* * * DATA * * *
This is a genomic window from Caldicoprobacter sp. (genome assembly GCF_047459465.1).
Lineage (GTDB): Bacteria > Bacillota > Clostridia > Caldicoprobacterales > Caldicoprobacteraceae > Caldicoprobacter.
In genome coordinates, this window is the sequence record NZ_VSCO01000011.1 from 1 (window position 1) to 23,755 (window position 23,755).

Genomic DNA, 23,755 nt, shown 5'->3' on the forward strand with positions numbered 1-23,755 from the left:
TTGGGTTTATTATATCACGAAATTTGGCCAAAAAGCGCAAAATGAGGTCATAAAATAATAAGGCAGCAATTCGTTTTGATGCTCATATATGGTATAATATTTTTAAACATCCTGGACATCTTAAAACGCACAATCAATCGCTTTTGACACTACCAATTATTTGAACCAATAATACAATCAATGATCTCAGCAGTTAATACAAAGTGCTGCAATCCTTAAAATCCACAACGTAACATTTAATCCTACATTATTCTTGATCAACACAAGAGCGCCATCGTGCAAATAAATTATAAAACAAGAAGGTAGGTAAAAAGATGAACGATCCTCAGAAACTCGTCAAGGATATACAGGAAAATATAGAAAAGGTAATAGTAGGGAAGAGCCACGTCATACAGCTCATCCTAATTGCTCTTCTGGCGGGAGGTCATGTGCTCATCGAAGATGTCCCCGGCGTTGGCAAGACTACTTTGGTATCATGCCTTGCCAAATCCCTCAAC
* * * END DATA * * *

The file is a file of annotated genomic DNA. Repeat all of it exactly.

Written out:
This is a genomic window from Caldicoprobacter sp. (genome assembly GCF_047459465.1).
Lineage (GTDB): Bacteria > Bacillota > Clostridia > Caldicoprobacterales > Caldicoprobacteraceae > Caldicoprobacter.
In genome coordinates, this window is the sequence record NZ_VSCO01000011.1 from 1 (window position 1) to 23,755 (window position 23,755).

Genomic DNA, 23,755 nt, shown 5'->3' on the forward strand with positions numbered 1-23,755 from the left:
TTGGGTTTATTATATCACGAAATTTGGCCAAAAAGCGCAAAATGAGGTCATAAAATAATAAGGCAGCAATTCGTTTTGATGCTCATATATGGTATAATATTTTTAAACATCCTGGACATCTTAAAACGCACAATCAATCGCTTTTGACACTACCAATTATTTGAACCAATAATACAATCAATGATCTCAGCAGTTAATACAAAGTGCTGCAATCCTTAAAATCCACAACGTAACATTTAATCCTACATTATTCTTGATCAACACAAGAGCGCCATCGTGCAAATAAATTATAAAACAAGAAGGTAGGTAAAAAGATGAACGATCCTCAGAAACTCGTCAAGGATATACAGGAAAATATAGAAAAGGTAATAGTAGGGAAGAGCCACGTCATACAGCTCATCCTAATTGCTCTTCTGGCGGGAGGTCATGTGCTCATCGAAGATGTCCCCGGCGTTGGCAAGACTACTTTGGTATCATGCCTTGCCAAATCCCTCAAC